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Community-Based Health Program Reduces Infant Mortality Rates

The program has lowered infant mortality rates in at-risk communities by mitigating racial health disparities and social determinants of health.

A community-based health program at The Ohio State University Wexner Medical Center targeting both expectant and new mothers has significantly reduced infant mortality rates, according to a new study published in The Journal of Maternal and Child Health.

The program, Moms2B, integrates education, services, and support directly in affected neighborhoods.

New research indicates that women who attend at least two Moms2B sessions may have lower rates of preterm birth, low birth weight, and infant mortality in comparison to women who only received individual care.

"When we started the program 10 years ago, the infant mortality rate was as high as 19 per 1,000 births in some of these neighborhoods. Now it's down to 10 per 1,000," said Patricia Gabbe, MD, founder and director of the Moms2B program and pediatrician at the Ohio State Wexner Medical Center. "This kind of success has never happened before and wouldn't be possible without our community collaborations."

More than 22,000 babies die before their first birthday annually in the US. Racial health disparities skew this statistic, with an infant mortality rate for Black babies that is twice as high compared to White babies. Experts say many of these deaths are preventable by ensuring access to care for expectant mothers and empowering them to deliver healthy babies.

To ensure the program would address health disparities in the most beneficial way possible, Gabbe and the Moms2B team talked directly with expectant mothers on the social determinants of health they face.

"For too long, we've relied on obstetricians and pediatricians to tackle this public health problem, and it hasn't worked. So instead, we went into these at-risk neighborhoods and talked to women about the challenges they face, what they want to learn, and the services they need," said Gabbe.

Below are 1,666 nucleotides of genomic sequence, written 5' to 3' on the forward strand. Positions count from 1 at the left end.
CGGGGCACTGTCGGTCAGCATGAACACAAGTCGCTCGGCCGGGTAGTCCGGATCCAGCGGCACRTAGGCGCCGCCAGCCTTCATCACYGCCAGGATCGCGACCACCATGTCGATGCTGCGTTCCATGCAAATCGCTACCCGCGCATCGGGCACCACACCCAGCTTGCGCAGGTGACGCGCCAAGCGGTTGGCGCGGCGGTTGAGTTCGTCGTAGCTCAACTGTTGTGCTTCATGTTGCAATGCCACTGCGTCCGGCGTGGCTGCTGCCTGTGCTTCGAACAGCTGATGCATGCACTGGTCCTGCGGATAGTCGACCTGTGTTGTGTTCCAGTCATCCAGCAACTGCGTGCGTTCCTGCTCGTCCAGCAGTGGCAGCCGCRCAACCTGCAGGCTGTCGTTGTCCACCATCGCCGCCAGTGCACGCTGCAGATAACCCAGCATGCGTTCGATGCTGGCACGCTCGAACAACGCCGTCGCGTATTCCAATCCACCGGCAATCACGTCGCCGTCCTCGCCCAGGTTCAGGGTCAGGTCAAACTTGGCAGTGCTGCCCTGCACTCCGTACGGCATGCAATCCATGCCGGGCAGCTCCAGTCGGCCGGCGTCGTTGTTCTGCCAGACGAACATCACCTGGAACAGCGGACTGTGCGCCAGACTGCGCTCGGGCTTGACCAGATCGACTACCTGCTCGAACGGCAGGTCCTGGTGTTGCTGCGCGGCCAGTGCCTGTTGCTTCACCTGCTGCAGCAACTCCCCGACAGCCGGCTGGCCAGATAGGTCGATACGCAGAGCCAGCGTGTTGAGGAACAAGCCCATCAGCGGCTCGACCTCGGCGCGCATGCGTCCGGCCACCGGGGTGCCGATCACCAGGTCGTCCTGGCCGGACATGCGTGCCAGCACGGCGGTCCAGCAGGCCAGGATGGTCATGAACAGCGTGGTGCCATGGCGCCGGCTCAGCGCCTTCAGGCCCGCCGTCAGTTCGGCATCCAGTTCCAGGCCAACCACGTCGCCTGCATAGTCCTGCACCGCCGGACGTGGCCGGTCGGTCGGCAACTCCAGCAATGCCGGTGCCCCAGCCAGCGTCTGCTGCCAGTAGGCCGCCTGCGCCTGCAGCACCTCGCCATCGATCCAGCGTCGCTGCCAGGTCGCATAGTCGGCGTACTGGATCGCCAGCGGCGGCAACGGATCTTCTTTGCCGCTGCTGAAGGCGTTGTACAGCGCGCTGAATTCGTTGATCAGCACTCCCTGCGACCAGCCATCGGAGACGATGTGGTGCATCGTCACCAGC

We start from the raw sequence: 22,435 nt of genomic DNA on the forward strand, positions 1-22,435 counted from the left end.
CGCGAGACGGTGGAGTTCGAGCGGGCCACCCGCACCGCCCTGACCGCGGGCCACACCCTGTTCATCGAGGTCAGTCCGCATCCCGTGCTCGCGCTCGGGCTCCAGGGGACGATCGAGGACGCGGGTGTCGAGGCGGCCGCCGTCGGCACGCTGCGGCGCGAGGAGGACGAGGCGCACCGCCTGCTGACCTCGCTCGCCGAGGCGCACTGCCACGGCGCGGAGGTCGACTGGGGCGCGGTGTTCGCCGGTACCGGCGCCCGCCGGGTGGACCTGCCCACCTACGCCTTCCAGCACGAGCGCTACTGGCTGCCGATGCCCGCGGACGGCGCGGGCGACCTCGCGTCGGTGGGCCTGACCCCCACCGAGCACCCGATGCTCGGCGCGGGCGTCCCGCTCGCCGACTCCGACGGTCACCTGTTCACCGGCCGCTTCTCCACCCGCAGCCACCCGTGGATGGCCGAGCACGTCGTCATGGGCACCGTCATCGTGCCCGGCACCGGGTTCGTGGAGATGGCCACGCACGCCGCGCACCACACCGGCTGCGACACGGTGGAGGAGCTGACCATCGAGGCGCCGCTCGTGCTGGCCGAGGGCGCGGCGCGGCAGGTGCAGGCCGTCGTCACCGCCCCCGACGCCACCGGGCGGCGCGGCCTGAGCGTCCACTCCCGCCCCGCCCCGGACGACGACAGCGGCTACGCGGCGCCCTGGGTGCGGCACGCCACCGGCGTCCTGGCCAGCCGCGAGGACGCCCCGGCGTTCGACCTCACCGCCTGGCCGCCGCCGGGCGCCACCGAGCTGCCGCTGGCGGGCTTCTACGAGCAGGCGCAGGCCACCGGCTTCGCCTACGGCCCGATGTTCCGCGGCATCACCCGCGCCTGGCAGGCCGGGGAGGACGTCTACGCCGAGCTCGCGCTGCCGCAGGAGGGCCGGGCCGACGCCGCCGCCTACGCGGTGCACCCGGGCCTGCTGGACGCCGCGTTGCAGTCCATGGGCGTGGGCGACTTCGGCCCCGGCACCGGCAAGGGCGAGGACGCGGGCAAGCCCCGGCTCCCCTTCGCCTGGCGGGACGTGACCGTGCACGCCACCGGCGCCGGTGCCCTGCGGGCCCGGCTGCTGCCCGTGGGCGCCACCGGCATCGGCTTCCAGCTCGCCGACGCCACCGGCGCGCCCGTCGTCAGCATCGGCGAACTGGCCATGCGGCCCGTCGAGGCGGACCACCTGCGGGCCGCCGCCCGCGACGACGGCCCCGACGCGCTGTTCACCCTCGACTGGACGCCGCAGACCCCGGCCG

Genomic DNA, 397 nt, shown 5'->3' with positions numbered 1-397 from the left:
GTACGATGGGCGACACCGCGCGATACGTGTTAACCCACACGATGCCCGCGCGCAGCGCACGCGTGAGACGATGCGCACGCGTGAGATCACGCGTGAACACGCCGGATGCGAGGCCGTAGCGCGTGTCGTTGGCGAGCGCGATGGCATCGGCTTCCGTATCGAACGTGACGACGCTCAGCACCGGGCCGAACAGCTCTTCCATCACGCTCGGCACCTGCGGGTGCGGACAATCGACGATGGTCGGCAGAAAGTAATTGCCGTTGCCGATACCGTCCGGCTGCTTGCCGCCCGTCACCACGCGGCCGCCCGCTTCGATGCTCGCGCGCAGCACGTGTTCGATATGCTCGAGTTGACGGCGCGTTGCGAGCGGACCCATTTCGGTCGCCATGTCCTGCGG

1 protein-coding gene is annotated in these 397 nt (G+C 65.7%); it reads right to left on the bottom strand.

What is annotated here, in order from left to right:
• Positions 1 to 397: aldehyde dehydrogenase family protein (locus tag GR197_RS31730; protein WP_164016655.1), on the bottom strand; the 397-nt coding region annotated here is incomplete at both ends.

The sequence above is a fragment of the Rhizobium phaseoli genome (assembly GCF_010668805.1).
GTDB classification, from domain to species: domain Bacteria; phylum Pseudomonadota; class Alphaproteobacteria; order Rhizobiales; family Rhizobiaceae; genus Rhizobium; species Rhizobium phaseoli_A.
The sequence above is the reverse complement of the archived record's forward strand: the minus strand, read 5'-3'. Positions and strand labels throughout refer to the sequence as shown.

"We learned that things like housing, food insecurity, and childcare are huge barriers for these women, and it was a big help when deciding where to concentrate our efforts,” Gabbe continued.

Moms2B is a growing program, providing more than 2,500 women with social and medical services, information on pregnancy and parenting, and healthy meals at every session.

"The most important thing I've learned is the importance of keeping your stress down when you're pregnant," said Monyia Wilson, Moms2B participant and mother of five. "Throughout my pregnancy, having support like Moms2B makes you feel like things aren't that hard because they're right there with you. It makes me want to keep coming back and helped me have healthy pregnancies."

The Moms2B team is made up of doctors, nurses, dietitians, lactation counselors, navigators, community health workers, social workers, and health care students.

"Not only are we able to teach moms through this program, but the moms also teach us about the barriers this population faces," Gabbe said. "If health care professionals are more informed about the obstacles expectant mothers need to overcome, we can better help them have healthy pregnancies and babies."

Gabbe and her team are working with partners across the country to expand the successful program to more cities and neighborhoods.

In addition to worse infant mortality rates, Black people have higher maternal mortality rates (MMRs) as well. In a letter responding to a CMS request for information, the American Academy of Family Physicians (AAFP) noted that MMRs are four to five times higher for non-Hispanic Black women compared to white women, according to research from the Centers for Disease Control & Prevention.

“The AAFP recognizes that these unequal outcomes are the consequence of decades of structural and systemwide inequities designed to deliver unequal and disparate care for women of color based on institutionalized racism and the unconscious biases of health care providers toward women of color,” the letter said.  

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